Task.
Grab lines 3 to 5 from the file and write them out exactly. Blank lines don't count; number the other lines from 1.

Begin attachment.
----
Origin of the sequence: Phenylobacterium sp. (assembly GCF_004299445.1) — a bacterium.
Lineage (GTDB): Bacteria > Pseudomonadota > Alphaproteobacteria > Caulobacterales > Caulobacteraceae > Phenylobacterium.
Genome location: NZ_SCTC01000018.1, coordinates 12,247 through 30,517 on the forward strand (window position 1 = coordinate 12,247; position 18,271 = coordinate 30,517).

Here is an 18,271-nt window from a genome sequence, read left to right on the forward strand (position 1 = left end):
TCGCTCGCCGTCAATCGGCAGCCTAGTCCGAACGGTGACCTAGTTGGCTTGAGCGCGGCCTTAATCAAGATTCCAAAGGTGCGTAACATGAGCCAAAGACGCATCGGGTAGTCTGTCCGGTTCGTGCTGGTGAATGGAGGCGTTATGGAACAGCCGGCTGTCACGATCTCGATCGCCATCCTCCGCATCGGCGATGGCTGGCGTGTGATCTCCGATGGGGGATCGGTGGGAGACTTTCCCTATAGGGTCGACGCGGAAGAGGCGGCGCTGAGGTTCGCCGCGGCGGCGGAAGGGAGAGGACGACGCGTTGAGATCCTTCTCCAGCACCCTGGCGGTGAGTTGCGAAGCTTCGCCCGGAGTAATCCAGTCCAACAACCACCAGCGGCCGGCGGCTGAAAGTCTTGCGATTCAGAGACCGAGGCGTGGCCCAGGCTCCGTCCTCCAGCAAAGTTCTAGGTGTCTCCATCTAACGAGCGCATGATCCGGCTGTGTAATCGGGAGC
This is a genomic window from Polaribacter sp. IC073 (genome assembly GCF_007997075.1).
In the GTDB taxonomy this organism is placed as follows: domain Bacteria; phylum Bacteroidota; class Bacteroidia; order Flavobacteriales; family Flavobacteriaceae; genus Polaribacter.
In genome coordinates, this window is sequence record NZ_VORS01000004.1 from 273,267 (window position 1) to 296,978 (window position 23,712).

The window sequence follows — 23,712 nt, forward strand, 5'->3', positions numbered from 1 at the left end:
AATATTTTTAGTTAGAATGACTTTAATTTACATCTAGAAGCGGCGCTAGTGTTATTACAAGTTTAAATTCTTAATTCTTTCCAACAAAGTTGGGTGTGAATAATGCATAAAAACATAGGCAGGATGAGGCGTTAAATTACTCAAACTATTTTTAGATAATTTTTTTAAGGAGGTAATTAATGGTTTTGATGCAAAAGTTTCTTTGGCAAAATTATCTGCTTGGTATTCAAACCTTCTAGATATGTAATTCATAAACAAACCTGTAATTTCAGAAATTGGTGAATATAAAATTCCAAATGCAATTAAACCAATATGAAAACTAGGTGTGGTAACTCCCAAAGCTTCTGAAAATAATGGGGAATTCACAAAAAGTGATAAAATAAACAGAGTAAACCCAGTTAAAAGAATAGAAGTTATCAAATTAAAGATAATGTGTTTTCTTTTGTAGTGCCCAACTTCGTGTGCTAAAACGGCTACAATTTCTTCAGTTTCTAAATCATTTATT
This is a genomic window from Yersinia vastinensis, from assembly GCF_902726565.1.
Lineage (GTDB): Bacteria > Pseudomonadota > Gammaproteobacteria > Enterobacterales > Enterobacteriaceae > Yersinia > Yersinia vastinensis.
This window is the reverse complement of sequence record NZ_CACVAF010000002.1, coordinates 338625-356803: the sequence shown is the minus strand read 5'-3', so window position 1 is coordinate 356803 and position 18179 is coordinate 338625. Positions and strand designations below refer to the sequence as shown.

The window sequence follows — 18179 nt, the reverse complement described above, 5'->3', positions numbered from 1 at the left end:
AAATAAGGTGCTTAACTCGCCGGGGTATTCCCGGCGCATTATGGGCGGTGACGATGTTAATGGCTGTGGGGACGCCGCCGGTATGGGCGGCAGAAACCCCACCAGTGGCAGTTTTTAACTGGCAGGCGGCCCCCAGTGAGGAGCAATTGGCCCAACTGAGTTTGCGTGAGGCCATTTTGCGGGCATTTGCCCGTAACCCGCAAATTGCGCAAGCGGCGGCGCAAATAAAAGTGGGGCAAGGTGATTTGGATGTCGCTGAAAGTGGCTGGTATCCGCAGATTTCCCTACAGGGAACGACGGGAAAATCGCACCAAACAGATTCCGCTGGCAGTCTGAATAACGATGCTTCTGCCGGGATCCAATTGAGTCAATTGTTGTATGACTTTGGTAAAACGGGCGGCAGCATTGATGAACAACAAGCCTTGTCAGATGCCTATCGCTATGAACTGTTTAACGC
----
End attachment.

Genome location: NZ_SCTC01000018.1, coordinates 12,247 through 30,517 on the forward strand (window position 1 = coordinate 12,247; position 18,271 = coordinate 30,517).

Here is an 18,271-nt window from a genome sequence, read left to right on the forward strand (position 1 = left end):
TCGCTCGCCGTCAATCGGCAGCCTAGTCCGAACGGTGACCTAGTTGGCTTGAGCGCGGCCTTAATCAAGATTCCAAAGGTGCGTAACATGAGCCAAAGACGCATCGGGTAGTCTGTCCGGTTCGTGCTGGTGAATGGAGGCGTTATGGAACAGCCGGCTGTCACGATCTCGATCGCCATCCTCCGCATCGGCGATGGCTGGCGTGTGATCTCCGATGGGGGATCGGTGGGAGACTTTCCCTATAGGGTCGACGCGGAAGAGGCGGCGCTGAGGTTCGCCGCGGCGGCGGAAGGGAGAGGACGACGCGTTGAGATCCTTCTCCAGCACCCTGGCGGTGAGTTGCGAAGCTTCGCCCGGAGTAATCCAGTCCAACAACCACCAGCGGCCGGCGGCTGAAAGTCTTGCGATTCAGAGACCGAGGCGTGGCCCAGGCTCCGTCCTCCAGCAAAGTTCTAGGTGTCTCCATCTAACGAGCGCATGATCCGGCTGTGTAATCGGGAGC